with collaborative company culture. Establishing this
model requires that legal department leaders ensure
that each attorney within the legal department:
■ ■ Is empowered to take initiative.
■ ■ Has his or her point of view valued.
■ ■ Receives information regarding a majority of the critical issues being handled by the legal department and
not just those issues that are within their particular
The absence of any one or more of these elements
within the culture of any legal department will stifle such
initiative and, in turn, reduce the effectiveness of its attorneys and the likelihood that they will remain to develop
and advance within the organization. However, where
each of these elements is applicable to all attorneys within
the organization (and not just those that have the closest
relationship with law department leaders) the likelihood
is that the effects of bias will be lessened significantly. In
such an environment, diverse and non-diverse attorneys
alike will feel valued and be valued by clients, and they
will take the initiative necessary to improve company
outcomes and develop and advance their careers within
the organization—a win-win scenario all effective legal
department leaders should desire.
Additional note: While not the focus of the discussion above, fostering initiative within your legal department is predicated on having high-quality attorneys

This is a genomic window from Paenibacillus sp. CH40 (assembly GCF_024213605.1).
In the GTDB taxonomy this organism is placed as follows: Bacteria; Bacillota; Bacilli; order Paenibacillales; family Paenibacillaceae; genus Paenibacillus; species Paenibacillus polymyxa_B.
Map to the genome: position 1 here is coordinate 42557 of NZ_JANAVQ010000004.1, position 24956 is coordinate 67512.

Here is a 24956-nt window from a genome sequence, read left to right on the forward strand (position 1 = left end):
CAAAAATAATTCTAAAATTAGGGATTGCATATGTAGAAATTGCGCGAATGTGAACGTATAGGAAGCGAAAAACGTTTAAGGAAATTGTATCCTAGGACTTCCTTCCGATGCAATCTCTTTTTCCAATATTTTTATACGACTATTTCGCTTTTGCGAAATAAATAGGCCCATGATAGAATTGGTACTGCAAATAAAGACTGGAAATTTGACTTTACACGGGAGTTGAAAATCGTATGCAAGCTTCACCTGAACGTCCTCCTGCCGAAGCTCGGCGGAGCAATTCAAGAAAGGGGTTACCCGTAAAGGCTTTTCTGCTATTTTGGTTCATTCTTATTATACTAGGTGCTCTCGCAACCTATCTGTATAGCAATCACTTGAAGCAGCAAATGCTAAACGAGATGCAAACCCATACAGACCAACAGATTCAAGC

that have strong legal skills valued by your organization. Strong legal skills are the foundation upon which
any effective legal department is built. While an inclusive culture will certainly enhance the ability of your
legal department to attract and retain diverse talent,
the starting point is to have a core group of attorneys
that have the mix of legal skills needed by your organization. If your legal department lacks such a core, then
your key task as a leader is to engage in the hard work
of recruiting the right diverse group of personnel. Notably, the task of recruiting may be substantially more
effective if you are able to communicate to candidates
a strong vision for an inclusive work environment that
supports individual initiative and, in turn, diversity. ■
Editor’s Note: This article was created out of conversations following a session at MCCA’s Creating Pathways
to Diversity Conference titled “Speaking Your Client’s
Language: Being a Lawyer and Strategic Advisor.” For
details about the 2015 conference, please visit www.mcca.
BRUCE N. HAWTHORNE (bruce.hawthorne@
hii-co.com) is corporate vice president and chief
legal officer, Huntington Ingalls Industries. His
corporate career includes serving as executive VP,
GC and secretary, Electronic Data Systems;
executive VP and chief staff officer, Sprint
Corporation; and senior partner, King & Spalding.
Hawthorne holds a BBA, University of Michigan; an MBA, University
of Detroit; and a JD (Order of the Coif), Vanderbilt University.
EDWARD S. HARRISON (edward.s.harrison@
hii-co.com ) is senior counsel—lead corporate
transactions counsel, Huntington Ingalls Industries.
Prior to joining the HII team, he was a partner in the
corporate and securities practice of Baker &
McKenzie LLP in Chicago. Harrison holds a BA in
economics from Hampden-Sydney College and a
JD from Howard University School of Law.
The Model for Inclusion
Advisor Model Empowerment
Validation Point of View
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